The Feast of the Holy Innocents, Martyrs ~ Monday, December 28, 2020
( and Day 3 of Kwanzaa)
Herod the Great had been elected “King of the Jews” by the Roman Senate in 40 B.C. When the Magi told him of the new King of the Jews, Herod could think of nothing but wiping out the threat to his throne. The Holy Innocents are those children who were brutally murdered by Herod as he sought the Christ Child. At his hand, the Church receives their first martyrs, thereby this feast three days after the celebration of Jesus’ birth.
And because of Herod’s act of terrorism among his own people, Joseph had to fly by night to Egypt with Mary and the young child Jesus. Thus, Jesus himself became a political refugee.
Today we think of other innocent children ~ some killed as the unborn are or have been. We also think of those innocent ones gunned down Parkland, Florida and David Hogg, a survivor, and 2018 graduate, who has gone on to advocate for the end of gun violence. These are the statistics for this past year according to Gun Violence Archive . . .
Gun violence: children under age 11 murdered 292 / injured 685 Teenagers murdered 1,092 / injured 3,010 / Mass shootings 610
Then there are children who are trafficked as boy soldiers or as prostitutes or as child laborers.
And what of the horror of children caught in war or in Syria or the Tsunami in Indonesia or the wildfires in California.
And what of the child immigrants in our own country who are held in overcrowded, unhealthy detention camp for years without legal representation that caused two tragic deaths of 7-year-old Guatemalan boy followed by the death of an 8-year-old Guatemalan girl in the custody of Homeland Security.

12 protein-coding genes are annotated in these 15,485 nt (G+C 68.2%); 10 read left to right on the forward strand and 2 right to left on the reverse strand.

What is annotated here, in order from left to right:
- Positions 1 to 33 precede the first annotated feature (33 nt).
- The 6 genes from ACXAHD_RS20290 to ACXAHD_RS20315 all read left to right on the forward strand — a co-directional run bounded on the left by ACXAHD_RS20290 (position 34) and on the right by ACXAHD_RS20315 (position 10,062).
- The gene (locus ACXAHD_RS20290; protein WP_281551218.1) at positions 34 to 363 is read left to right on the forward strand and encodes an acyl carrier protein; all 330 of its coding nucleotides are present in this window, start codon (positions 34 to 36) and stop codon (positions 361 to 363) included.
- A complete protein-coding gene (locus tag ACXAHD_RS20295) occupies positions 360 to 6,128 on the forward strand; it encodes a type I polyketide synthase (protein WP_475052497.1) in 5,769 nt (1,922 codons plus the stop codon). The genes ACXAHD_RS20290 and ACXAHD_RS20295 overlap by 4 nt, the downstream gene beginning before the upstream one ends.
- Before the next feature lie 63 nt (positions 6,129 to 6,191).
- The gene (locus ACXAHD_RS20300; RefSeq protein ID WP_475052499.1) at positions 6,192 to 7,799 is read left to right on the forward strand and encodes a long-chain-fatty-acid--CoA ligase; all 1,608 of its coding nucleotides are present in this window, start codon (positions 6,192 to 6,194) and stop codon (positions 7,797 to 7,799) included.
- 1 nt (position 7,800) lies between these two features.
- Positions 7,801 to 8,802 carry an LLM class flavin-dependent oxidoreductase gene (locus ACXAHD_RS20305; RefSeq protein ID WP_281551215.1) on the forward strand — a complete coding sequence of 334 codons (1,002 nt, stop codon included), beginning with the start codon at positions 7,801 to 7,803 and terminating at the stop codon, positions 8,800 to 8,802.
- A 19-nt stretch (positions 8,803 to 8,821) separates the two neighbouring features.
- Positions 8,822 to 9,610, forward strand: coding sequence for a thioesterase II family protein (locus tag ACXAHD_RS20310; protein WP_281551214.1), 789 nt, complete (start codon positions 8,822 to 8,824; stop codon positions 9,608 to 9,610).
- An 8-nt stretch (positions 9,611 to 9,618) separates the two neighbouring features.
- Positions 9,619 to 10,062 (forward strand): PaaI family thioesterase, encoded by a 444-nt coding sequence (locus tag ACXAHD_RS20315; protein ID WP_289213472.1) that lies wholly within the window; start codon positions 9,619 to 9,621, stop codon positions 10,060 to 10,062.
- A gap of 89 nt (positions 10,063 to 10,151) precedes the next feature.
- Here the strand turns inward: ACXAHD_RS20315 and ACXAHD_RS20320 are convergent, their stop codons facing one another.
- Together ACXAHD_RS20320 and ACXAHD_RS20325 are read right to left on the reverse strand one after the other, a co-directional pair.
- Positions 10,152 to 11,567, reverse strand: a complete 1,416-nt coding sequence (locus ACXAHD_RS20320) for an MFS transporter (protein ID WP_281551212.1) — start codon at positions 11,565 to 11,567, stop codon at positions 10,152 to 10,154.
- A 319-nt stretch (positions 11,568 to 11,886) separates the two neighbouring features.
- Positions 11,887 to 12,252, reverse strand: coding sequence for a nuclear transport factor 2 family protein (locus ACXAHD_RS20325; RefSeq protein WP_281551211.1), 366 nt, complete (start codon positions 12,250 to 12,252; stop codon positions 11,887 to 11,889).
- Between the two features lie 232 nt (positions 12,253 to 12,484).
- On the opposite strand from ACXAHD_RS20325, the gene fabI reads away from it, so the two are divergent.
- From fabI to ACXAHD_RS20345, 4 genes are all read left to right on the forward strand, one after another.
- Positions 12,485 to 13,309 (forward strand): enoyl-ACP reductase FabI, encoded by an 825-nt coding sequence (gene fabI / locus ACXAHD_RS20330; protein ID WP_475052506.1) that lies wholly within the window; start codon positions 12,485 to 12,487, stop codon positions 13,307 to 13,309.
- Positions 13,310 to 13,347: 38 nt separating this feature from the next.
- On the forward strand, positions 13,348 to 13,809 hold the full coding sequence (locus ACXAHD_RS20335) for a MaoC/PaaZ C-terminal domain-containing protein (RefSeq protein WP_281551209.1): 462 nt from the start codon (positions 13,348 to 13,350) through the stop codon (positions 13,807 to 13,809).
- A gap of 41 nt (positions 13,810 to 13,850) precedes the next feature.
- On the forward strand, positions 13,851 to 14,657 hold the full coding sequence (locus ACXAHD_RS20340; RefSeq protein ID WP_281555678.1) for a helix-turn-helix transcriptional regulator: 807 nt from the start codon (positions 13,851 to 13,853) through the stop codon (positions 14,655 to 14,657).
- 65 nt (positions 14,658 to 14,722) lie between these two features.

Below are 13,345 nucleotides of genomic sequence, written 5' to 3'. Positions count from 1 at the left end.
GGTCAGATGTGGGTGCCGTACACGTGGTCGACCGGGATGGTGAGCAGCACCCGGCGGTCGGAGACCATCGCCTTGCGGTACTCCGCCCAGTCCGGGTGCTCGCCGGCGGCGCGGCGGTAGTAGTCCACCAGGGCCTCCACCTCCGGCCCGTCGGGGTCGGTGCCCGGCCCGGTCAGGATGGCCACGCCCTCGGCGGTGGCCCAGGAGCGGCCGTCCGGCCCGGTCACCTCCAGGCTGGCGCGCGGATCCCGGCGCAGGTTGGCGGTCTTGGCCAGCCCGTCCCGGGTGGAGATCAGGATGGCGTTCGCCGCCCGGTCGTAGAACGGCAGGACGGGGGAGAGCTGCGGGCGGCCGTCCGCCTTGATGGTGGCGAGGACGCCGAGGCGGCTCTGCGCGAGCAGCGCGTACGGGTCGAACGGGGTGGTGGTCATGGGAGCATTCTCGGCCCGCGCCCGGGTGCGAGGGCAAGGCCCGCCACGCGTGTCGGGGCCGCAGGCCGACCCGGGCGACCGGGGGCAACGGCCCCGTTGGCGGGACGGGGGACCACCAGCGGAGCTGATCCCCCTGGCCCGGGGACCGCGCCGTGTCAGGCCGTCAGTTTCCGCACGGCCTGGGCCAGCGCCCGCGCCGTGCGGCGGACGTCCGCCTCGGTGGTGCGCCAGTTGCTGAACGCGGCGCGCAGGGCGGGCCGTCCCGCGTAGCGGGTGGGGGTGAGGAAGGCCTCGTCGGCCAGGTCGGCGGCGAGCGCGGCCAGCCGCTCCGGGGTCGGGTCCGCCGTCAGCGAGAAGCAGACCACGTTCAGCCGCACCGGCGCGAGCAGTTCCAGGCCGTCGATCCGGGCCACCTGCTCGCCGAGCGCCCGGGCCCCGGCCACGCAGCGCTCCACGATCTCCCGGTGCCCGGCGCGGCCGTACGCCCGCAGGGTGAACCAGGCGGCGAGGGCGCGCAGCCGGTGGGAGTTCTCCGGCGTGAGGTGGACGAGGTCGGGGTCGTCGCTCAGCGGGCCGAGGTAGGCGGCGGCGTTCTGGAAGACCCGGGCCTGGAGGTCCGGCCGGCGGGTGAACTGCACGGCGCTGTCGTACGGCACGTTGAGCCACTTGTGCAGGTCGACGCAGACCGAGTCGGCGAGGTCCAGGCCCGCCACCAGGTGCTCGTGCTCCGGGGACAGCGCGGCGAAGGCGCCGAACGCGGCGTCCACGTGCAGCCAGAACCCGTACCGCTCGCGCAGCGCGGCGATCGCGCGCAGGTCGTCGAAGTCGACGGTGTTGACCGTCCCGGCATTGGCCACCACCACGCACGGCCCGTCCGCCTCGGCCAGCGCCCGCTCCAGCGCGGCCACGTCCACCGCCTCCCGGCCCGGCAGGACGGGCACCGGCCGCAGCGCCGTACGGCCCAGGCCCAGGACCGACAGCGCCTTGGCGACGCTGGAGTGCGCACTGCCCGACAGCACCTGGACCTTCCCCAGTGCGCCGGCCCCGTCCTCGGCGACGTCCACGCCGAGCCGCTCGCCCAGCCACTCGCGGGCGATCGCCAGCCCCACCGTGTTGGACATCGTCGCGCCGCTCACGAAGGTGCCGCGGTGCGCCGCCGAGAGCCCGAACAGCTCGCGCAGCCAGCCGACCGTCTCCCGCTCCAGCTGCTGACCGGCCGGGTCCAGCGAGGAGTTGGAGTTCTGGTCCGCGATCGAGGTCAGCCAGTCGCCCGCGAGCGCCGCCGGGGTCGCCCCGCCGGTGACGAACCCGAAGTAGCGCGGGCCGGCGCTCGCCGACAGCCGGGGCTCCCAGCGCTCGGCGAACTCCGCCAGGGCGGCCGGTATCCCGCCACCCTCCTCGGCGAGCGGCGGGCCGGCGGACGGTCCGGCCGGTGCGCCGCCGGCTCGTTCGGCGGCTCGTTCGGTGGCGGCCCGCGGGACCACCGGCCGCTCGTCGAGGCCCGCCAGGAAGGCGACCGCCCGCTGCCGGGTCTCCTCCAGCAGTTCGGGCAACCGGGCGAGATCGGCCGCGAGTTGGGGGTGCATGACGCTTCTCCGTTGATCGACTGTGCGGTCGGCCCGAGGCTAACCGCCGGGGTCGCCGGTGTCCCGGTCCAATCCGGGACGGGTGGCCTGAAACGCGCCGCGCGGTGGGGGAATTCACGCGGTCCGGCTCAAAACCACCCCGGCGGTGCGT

And what of the DACA children? What will their fate be? They have known no other country but ours.
In Ramah is heard the sound of moaning,
of bitter weeping!
Rachel mourns her children
she refuses to be consoled
because her children are no more
~ (Jer 31:15).
You know, the infant Jesus was threatened by violence himself. So, the Christmas story is not all sweetness and light. The Wise Men inquired of Herod where the newborn King of the Jews was born. Seething with diabolical fury because of his jealousy, Herod orders the massacre of all who resemble Jesus in gender and age.
The Mass texts proclaim . . .
The Innocents were slaughtered as infants for Christ;
I would think the same is true for our own dear innocent children ~ not that all of them are Christian, but that will in their own way sing for ever.
Psalm 124, also from today’s Mass, states,
“Our soul has been rescued like a bird from the fowler’s snare.”
So, for many, an eternal life of happiness and a reunion with loved ones is indeed a consolation.
And I conclude today with prayers from our dear Pope Francis . . .
Child of Bethlehem, touch the hearts of all those engaged in human trafficking, that they may realize the gravity of this crime against humanity. Look upon the many children who are kidnapped, wounded and killed in armed conflicts, and all those who are robbed of their childhood and forced to become child soldiers.
As we fix our gaze on the Holy Family of Nazareth as they were forced to become refugees, let us think of the tragedy of those migrants and refugees who are victims of rejection and exploitation of human trafficking and slave labor.
Lord Jesus, as a little child you were a refugee yourself,
and a political one at that.
Thousands of innocent children were murdered.
Millions of children die in our world because of other despots.
Because of cruelty and brutality and bullying goes on and on.
Lord, I have no idea what the future holds for children in our own country.
Please watch over them all and keep them safe.
We mourn for the children who have been gunned down,
or sick and died unattended while under the protection of Homeland Security.
And please watch over all children who are refugees,
or in war-torn countries or who are migrants on the road searching for a better home.
We ask this through Jesus Christ our Lord. Amen.
Now before you go, here’s a Christmas carol for you that reflects on the strife of the world. Click here.
And here are today’s Mass readings, if you’d like to reflect on them. Click here.